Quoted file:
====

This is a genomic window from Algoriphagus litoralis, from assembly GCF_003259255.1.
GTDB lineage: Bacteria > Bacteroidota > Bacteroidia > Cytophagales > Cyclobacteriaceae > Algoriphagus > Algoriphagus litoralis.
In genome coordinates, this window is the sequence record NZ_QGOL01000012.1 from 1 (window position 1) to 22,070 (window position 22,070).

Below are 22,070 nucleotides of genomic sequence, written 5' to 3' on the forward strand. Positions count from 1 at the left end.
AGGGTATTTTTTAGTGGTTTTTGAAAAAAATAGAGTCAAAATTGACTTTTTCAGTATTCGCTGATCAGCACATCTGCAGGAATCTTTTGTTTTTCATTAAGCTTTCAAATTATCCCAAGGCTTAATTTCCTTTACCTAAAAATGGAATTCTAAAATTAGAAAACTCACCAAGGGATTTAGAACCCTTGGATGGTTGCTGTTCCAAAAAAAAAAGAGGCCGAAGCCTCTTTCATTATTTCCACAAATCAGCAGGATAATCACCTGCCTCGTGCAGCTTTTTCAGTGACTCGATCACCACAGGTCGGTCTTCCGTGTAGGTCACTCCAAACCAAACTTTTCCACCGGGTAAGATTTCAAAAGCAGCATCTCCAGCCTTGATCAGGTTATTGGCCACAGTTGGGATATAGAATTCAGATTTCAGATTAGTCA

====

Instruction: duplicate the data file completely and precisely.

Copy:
This is a genomic window from Algoriphagus litoralis, from assembly GCF_003259255.1.
GTDB lineage: Bacteria > Bacteroidota > Bacteroidia > Cytophagales > Cyclobacteriaceae > Algoriphagus > Algoriphagus litoralis.
In genome coordinates, this window is the sequence record NZ_QGOL01000012.1 from 1 (window position 1) to 22,070 (window position 22,070).

Below are 22,070 nucleotides of genomic sequence, written 5' to 3' on the forward strand. Positions count from 1 at the left end.
AGGGTATTTTTTAGTGGTTTTTGAAAAAAATAGAGTCAAAATTGACTTTTTCAGTATTCGCTGATCAGCACATCTGCAGGAATCTTTTGTTTTTCATTAAGCTTTCAAATTATCCCAAGGCTTAATTTCCTTTACCTAAAAATGGAATTCTAAAATTAGAAAACTCACCAAGGGATTTAGAACCCTTGGATGGTTGCTGTTCCAAAAAAAAAAGAGGCCGAAGCCTCTTTCATTATTTCCACAAATCAGCAGGATAATCACCTGCCTCGTGCAGCTTTTTCAGTGACTCGATCACCACAGGTCGGTCTTCCGTGTAGGTCACTCCAAACCAAACTTTTCCACCGGGTAAGATTTCAAAAGCAGCATCTCCAGCCTTGATCAGGTTATTGGCCACAGTTGGGATATAGAATTCAGATTTCAGATTAGTCA